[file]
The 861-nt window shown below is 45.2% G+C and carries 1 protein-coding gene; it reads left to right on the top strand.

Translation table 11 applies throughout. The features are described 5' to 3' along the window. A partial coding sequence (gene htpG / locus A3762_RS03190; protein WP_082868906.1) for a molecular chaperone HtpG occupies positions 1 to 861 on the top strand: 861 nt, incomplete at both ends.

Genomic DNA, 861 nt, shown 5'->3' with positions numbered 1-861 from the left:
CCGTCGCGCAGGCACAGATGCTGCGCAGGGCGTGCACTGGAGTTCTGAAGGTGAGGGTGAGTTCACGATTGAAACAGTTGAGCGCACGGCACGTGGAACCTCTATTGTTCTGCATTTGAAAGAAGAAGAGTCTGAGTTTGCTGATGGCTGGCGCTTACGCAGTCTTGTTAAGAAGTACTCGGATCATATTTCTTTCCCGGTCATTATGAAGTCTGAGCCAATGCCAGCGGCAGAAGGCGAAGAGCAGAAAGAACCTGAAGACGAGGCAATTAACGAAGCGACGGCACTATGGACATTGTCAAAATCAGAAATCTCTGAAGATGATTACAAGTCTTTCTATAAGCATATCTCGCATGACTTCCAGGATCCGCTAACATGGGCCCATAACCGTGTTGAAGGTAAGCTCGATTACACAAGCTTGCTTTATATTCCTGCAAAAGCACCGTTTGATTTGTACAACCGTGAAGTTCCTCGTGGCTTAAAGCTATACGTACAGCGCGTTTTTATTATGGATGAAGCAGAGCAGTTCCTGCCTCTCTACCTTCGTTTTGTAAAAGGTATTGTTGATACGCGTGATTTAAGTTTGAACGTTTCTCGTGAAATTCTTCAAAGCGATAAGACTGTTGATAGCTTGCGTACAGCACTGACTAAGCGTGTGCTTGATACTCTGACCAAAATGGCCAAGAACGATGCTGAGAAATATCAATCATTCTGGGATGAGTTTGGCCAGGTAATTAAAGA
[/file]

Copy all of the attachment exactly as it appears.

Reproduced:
The 861-nt window shown below is 45.2% G+C and carries 1 protein-coding gene; it reads left to right on the top strand.

Translation table 11 applies throughout. The features are described 5' to 3' along the window. A partial coding sequence (gene htpG / locus A3762_RS03190; protein WP_082868906.1) for a molecular chaperone HtpG occupies positions 1 to 861 on the top strand: 861 nt, incomplete at both ends.

Genomic DNA, 861 nt, shown 5'->3' with positions numbered 1-861 from the left:
CCGTCGCGCAGGCACAGATGCTGCGCAGGGCGTGCACTGGAGTTCTGAAGGTGAGGGTGAGTTCACGATTGAAACAGTTGAGCGCACGGCACGTGGAACCTCTATTGTTCTGCATTTGAAAGAAGAAGAGTCTGAGTTTGCTGATGGCTGGCGCTTACGCAGTCTTGTTAAGAAGTACTCGGATCATATTTCTTTCCCGGTCATTATGAAGTCTGAGCCAATGCCAGCGGCAGAAGGCGAAGAGCAGAAAGAACCTGAAGACGAGGCAATTAACGAAGCGACGGCACTATGGACATTGTCAAAATCAGAAATCTCTGAAGATGATTACAAGTCTTTCTATAAGCATATCTCGCATGACTTCCAGGATCCGCTAACATGGGCCCATAACCGTGTTGAAGGTAAGCTCGATTACACAAGCTTGCTTTATATTCCTGCAAAAGCACCGTTTGATTTGTACAACCGTGAAGTTCCTCGTGGCTTAAAGCTATACGTACAGCGCGTTTTTATTATGGATGAAGCAGAGCAGTTCCTGCCTCTCTACCTTCGTTTTGTAAAAGGTATTGTTGATACGCGTGATTTAAGTTTGAACGTTTCTCGTGAAATTCTTCAAAGCGATAAGACTGTTGATAGCTTGCGTACAGCACTGACTAAGCGTGTGCTTGATACTCTGACCAAAATGGCCAAGAACGATGCTGAGAAATATCAATCATTCTGGGATGAGTTTGGCCAGGTAATTAAAGA